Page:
SYDNEY, Australia — The impact of myriad Chinese trade sanctions on Australian goods in the past year has been “quite limited,” with most exporters managing to find other markets, as per a new report.
China has targeted Australian beef, barley, coal, copper, cotton, seafood, sugar, timber, and wine. Before the sanctions, these exports were worth about AUD25 billion in 2019, or 1.3 percent of gross domestic product.
As of end-Jan, the value of these exports to China had dropped to about AUD5 billion a year, the analysis by Roland Rajah, Lowy Institute chief economist, shows. But most exporters (barring wine and beef producers) appear to have managed to shift their goods to markets other than China.
“Looking at exports of barley, copper, cotton, seafood, and timber, sales of these products to other markets rose sharply, but only after China’s sanctions intensified in late 2020 — with the stark shift signaling this was indeed mostly a result of trade diversion,” said Rajah.
However, Australia’s wine industry has struggled to make up for losing the premium China market. Total beef exports are also down, though this reflects supply-side issues after years of drought.
The effect of China’s trade sanctions on Australia’s exports has been entirely swamped by the booming iron ore trade (which China hasn’t been game enough to touch).
“Hence, the total economic impact of China’s trade coercion against Australia seems to have been quite limited thus far,” Rajah said.
However, Rajah argues while China had targeted products for which it had alternative suppliers, there were also alternative buyers for Australian goods.
“This shuffling of global trade is precisely the reason the damage inflicted on Australia has been limited,” he said.
The research published on April 8 comes after the federal government urged exporters to look for new Asian markets to combat the economic fallout of coronavirus and strained relations with China.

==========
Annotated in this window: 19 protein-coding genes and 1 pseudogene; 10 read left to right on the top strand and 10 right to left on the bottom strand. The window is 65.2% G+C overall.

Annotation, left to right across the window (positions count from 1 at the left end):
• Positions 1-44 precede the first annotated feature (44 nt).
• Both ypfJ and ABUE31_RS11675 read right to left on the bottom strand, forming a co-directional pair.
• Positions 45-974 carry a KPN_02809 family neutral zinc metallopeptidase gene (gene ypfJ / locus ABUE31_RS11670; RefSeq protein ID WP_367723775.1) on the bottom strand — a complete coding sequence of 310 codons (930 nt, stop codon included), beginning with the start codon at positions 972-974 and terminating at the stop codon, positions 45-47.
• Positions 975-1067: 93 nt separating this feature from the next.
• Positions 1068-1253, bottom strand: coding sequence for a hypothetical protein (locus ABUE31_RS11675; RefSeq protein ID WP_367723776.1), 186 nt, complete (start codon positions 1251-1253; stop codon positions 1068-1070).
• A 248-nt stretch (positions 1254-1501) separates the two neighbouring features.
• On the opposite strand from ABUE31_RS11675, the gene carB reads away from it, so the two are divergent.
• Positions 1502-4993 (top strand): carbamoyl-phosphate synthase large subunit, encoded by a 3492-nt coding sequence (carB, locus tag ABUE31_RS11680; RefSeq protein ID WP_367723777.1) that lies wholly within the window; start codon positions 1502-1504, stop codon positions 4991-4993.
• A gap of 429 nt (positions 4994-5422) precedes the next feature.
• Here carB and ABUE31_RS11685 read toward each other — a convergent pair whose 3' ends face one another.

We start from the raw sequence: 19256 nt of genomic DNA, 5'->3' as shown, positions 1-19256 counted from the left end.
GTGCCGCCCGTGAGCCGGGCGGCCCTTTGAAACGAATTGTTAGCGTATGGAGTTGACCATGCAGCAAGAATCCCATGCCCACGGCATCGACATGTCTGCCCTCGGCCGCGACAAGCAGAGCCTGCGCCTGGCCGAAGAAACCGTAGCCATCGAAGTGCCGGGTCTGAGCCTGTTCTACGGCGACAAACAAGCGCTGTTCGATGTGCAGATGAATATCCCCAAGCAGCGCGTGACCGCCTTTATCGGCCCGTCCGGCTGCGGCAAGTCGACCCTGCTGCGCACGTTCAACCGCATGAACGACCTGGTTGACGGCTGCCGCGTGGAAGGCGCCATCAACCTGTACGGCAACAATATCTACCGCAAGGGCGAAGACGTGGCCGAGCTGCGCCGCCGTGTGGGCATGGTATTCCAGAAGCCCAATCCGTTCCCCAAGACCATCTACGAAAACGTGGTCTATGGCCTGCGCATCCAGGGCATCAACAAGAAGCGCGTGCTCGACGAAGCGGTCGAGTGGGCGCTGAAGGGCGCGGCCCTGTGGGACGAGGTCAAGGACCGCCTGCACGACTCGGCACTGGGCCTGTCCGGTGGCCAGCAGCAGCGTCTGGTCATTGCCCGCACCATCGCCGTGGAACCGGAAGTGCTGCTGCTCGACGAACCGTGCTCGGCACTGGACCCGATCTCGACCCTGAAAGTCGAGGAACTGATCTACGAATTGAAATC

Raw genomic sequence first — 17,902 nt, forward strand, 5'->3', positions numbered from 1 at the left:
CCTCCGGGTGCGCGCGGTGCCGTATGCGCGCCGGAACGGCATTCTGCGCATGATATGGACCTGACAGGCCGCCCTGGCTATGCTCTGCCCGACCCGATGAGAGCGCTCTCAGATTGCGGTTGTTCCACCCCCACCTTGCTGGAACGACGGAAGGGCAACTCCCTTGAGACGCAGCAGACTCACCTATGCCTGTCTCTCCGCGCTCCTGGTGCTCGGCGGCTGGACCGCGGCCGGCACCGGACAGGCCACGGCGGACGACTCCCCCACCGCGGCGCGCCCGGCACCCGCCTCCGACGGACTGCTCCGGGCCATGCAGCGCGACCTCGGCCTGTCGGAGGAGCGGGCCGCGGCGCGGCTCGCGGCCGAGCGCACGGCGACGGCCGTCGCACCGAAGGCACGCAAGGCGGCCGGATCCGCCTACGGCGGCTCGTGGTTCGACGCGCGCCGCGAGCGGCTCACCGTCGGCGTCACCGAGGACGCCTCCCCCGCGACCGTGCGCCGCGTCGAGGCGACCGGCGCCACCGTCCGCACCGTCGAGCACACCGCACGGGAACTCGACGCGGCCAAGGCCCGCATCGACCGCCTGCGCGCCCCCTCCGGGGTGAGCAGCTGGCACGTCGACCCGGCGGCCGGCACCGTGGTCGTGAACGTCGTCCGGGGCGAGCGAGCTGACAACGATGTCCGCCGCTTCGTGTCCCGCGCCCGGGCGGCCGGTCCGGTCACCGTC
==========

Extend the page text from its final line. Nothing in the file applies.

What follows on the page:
Dan Tehan, Trade Minister, on April 7, released the final report of the Asia Taskforce — a joint project between the Asia Society and Business Council of Australia.
It provides a blueprint for Australia to compete more successfully in the region.
As per Tehan, business and government needed to work together to keep trade with Asia moving.
“The Asia Taskforce does more than making the argument that businesses should expand into diverse markets across Asia,” he said.
“It advocates a ‘Team Australia’ approach and identifies practical, specific actions that business and governments can take to strengthen the presence of Australia, and our businesses, in Asia.”
The report proposes focusing on markets and sectors where Australia has competitive advantages, such as healthcare in Indonesia and financial services in Japan and India, Vietnam, and Korea.
It also found that diversification does not replace the need to adjust to Australia’s complex relationship with China.
Jennifer Westacott, chief at Business Council, claimed the rise of Asian economies and their growing middle classes presented solid opportunities for Australian companies.
“But only if we grasp the opportunity. If we succeed, Australians will have the best living standards in the world, but if we fail, we run the risk of becoming a second-order economy in a thriving region,” she said.
(Edited by Vaibhav Vishwanath Pawar and Pallavi Mehra)
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